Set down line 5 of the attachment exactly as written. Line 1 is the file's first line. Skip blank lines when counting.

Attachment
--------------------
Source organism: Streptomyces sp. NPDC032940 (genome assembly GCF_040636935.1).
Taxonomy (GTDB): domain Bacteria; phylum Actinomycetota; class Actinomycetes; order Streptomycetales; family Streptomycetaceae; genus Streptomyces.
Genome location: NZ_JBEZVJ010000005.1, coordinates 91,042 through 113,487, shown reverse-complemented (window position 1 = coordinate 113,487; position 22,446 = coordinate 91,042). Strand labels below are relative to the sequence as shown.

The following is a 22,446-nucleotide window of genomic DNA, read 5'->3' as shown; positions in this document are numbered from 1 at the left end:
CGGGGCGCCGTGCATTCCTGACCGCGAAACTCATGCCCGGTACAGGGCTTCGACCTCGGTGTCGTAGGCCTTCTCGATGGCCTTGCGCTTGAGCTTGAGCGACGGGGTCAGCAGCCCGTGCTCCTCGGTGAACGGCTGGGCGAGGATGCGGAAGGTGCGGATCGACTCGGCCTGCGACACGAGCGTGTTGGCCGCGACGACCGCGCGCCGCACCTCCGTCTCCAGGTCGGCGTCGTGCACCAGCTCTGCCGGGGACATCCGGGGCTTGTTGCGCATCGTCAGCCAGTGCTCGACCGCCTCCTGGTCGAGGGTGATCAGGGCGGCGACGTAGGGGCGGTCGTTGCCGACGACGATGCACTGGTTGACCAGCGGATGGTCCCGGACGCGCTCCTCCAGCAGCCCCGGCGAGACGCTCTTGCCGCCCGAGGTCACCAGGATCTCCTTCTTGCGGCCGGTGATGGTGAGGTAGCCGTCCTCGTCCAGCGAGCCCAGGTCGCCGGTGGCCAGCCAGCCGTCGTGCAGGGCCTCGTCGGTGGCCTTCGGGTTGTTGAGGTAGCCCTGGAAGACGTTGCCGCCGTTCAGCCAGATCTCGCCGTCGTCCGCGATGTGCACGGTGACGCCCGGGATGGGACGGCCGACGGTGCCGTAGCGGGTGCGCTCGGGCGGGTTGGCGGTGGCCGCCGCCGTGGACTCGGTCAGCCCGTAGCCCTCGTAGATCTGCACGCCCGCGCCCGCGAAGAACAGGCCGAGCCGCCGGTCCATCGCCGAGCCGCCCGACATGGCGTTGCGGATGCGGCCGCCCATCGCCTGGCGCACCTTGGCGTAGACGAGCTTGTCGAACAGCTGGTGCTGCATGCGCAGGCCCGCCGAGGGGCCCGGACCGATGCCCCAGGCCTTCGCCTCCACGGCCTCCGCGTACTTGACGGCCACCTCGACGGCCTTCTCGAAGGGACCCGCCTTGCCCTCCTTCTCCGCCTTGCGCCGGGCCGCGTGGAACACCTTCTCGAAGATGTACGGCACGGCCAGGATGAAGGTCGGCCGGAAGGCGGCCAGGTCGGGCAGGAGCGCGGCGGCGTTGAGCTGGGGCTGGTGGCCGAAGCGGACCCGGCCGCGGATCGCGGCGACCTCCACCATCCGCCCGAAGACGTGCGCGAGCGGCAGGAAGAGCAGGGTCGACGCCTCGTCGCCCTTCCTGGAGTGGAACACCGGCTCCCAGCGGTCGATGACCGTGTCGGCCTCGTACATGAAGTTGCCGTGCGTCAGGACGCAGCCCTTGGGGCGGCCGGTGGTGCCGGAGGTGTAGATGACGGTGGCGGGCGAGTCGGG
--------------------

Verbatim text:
CGGGGCGCCGTGCATTCCTGACCGCGAAACTCATGCCCGGTACAGGGCTTCGACCTCGGTGTCGTAGGCCTTCTCGATGGCCTTGCGCTTGAGCTTGAGCGACGGGGTCAGCAGCCCGTGCTCCTCGGTGAACGGCTGGGCGAGGATGCGGAAGGTGCGGATCGACTCGGCCTGCGACACGAGCGTGTTGGCCGCGACGACCGCGCGCCGCACCTCCGTCTCCAGGTCGGCGTCGTGCACCAGCTCTGCCGGGGACATCCGGGGCTTGTTGCGCATCGTCAGCCAGTGCTCGACCGCCTCCTGGTCGAGGGTGATCAGGGCGGCGACGTAGGGGCGGTCGTTGCCGACGACGATGCACTGGTTGACCAGCGGATGGTCCCGGACGCGCTCCTCCAGCAGCCCCGGCGAGACGCTCTTGCCGCCCGAGGTCACCAGGATCTCCTTCTTGCGGCCGGTGATGGTGAGGTAGCCGTCCTCGTCCAGCGAGCCCAGGTCGCCGGTGGCCAGCCAGCCGTCGTGCAGGGCCTCGTCGGTGGCCTTCGGGTTGTTGAGGTAGCCCTGGAAGACGTTGCCGCCGTTCAGCCAGATCTCGCCGTCGTCCGCGATGTGCACGGTGACGCCCGGGATGGGACGGCCGACGGTGCCGTAGCGGGTGCGCTCGGGCGGGTTGGCGGTGGCCGCCGCCGTGGACTCGGTCAGCCCGTAGCCCTCGTAGATCTGCACGCCCGCGCCCGCGAAGAACAGGCCGAGCCGCCGGTCCATCGCCGAGCCGCCCGACATGGCGTTGCGGATGCGGCCGCCCATCGCCTGGCGCACCTTGGCGTAGACGAGCTTGTCGAACAGCTGGTGCTGCATGCGCAGGCCCGCCGAGGGGCCCGGACCGATGCCCCAGGCCTTCGCCTCCACGGCCTCCGCGTACTTGACGGCCACCTCGACGGCCTTCTCGAAGGGACCCGCCTTGCCCTCCTTCTCCGCCTTGCGCCGGGCCGCGTGGAACACCTTCTCGAAGATGTACGGCACGGCCAGGATGAAGGTCGGCCGGAAGGCGGCCAGGTCGGGCAGGAGCGCGGCGGCGTTGAGCTGGGGCTGGTGGCCGAAGCGGACCCGGCCGCGGATCGCGGCGACCTCCACCATCCGCCCGAAGACGTGCGCGAGCGGCAGGAAGAGCAGGGTCGACGCCTCGTCGCCCTTCCTGGAGTGGAACACCGGCTCCCAGCGGTCGATGACCGTGTCGGCCTCGTACATGAAGTTGCCGTGCGTCAGGACGCAGCCCTTGGGGCGGCCGGTGGTGCCGGAGGTGTAGATGACGGTGGCGGGCGAGTCGGG